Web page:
Opposition forces Sri Lanka’s hand to delay Crown casino project

sri-lanka-casino-taxHold on a second, James Packer. That glistening resort and casino you promised is still not a slam dunk yet. At least not until you promise to invest more into the country in other ways.

Those were the sentiments issued by Buddhist religious leaders and some political parties to the Crown chairman. The opposition to some of the finer points of the government’s agreement with the Australian gambling tycoon has led to the former conceding that it would look into the deal and make some necessary modifications if need be.

The project is still likely to take off, but it probably wouldn’t be as smooth as Packer had initially planned when it was announced that his company was already in detailed discussions with the Sri Lankan government and potential joint venture investors involving the development of a $400 million world-class resort and casino project that will be built on the banks of Beira Lake in the country’s capital of Colombo.

But apparently, calls from the opposition were strong enough to slow the government’s roll, and it now appears that certain amendments to the bill are likely to happen before the project is given the green light. Among the biggest calls involved amendments to be made on current tax set-up, which in so many words, was tilted largely in favor of the Australian gambling tycoon.

Previous reports indicated that the hotel portion of Crown Sri Lanka will not be required to pay any tax for the first 10 years under the country’s Strategic Development Project Act. After that first decade, the business would be required 6% tax, more than nothing but still half of what was imposed on similar businesses. On top of that, Packer’s establishment will also be exempt from value added tax, customs duty and other assorted fees and levies.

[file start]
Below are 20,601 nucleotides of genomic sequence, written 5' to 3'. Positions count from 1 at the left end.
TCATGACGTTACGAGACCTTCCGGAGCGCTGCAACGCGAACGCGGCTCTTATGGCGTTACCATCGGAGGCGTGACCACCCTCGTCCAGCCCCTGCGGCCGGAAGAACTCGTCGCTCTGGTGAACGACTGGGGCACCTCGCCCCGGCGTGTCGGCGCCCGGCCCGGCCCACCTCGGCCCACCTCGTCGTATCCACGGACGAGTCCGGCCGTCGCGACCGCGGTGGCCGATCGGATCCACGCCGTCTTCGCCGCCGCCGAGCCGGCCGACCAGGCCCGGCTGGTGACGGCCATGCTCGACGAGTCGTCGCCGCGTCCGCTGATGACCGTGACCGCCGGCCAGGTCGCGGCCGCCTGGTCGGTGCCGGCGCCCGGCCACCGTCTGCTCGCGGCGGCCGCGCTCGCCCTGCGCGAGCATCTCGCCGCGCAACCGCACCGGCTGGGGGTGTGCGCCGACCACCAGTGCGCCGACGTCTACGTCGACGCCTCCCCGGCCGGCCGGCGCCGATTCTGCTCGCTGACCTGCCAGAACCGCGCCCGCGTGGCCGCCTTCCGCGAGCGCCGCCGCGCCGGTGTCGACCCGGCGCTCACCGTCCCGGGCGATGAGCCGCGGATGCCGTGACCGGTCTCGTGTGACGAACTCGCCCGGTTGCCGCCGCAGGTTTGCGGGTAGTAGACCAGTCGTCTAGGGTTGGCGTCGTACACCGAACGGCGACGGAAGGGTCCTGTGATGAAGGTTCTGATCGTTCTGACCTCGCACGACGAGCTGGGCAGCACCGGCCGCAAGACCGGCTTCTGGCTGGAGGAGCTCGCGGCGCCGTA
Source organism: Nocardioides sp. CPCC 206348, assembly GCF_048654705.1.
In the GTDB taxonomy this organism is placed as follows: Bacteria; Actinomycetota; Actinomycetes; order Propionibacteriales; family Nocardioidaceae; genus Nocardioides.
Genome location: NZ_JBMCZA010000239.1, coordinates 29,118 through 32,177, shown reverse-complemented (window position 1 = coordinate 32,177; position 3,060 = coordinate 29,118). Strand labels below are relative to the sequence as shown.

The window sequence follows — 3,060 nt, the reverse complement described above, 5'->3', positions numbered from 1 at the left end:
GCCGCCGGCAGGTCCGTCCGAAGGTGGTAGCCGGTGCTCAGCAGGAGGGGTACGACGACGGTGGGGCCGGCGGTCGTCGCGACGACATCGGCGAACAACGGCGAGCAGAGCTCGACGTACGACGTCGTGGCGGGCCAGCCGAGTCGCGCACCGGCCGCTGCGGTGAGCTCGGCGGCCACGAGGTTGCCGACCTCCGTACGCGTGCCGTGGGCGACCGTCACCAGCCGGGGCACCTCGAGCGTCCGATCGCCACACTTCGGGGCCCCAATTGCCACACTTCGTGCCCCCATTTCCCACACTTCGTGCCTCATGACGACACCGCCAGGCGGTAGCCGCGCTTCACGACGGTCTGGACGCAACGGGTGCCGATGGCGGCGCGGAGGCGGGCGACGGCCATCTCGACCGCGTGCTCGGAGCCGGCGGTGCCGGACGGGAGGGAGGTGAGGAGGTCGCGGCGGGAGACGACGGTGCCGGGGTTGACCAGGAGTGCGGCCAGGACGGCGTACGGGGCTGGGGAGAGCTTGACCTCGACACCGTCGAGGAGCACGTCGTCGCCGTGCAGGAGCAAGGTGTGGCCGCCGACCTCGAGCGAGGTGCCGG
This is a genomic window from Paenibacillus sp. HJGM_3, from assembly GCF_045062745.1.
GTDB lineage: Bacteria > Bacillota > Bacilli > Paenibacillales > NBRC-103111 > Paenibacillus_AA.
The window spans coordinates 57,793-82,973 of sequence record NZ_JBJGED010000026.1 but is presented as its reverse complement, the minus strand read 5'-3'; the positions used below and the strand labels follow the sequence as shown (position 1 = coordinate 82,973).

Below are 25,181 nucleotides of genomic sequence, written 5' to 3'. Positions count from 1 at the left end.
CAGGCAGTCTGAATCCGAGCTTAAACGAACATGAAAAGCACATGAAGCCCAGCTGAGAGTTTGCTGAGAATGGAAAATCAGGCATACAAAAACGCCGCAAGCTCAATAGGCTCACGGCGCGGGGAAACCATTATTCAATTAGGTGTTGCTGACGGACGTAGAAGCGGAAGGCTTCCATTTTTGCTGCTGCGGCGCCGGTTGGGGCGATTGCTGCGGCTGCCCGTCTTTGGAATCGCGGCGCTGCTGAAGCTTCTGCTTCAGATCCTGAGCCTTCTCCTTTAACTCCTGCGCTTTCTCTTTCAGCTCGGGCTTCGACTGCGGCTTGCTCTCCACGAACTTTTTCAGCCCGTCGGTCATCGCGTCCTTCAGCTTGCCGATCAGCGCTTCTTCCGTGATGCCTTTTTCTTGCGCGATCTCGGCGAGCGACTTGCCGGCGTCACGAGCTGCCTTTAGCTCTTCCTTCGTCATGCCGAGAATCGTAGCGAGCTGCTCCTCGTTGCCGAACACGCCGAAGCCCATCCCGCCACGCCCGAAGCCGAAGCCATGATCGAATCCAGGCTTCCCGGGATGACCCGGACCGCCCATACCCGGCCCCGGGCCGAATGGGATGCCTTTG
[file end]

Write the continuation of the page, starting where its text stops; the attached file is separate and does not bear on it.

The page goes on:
With the government facing immense pressure from religious and political leaders, it has decided to give the bill another go-round and make all the necessary amendments that it believes will appease all parties. “We will describe how we are going to grant tax concessions, like if it is from the gross revenue or net revenue. We will base the tax on the gross revenue and not on the net profit,” Lakshman Yapa Abeywardena, Sri Lanka’s Investment Promotion minister, told reporters earlier this week.

“The tax concession is on investment and not on the hotel operation. We will clarify all these in the new gazette.”

The second complaint from the opposition involved Packer being required to invest more into the country with new casinos being the only exception. That wrinkle seems to have been agreed upon already after Abeywardena said he had already expressed a willingness to bring in more investments to go along with the resort and casino project.

All these expected modifications to the bill is likely to delay the project again, with no timetable set on how long this one’s going to last.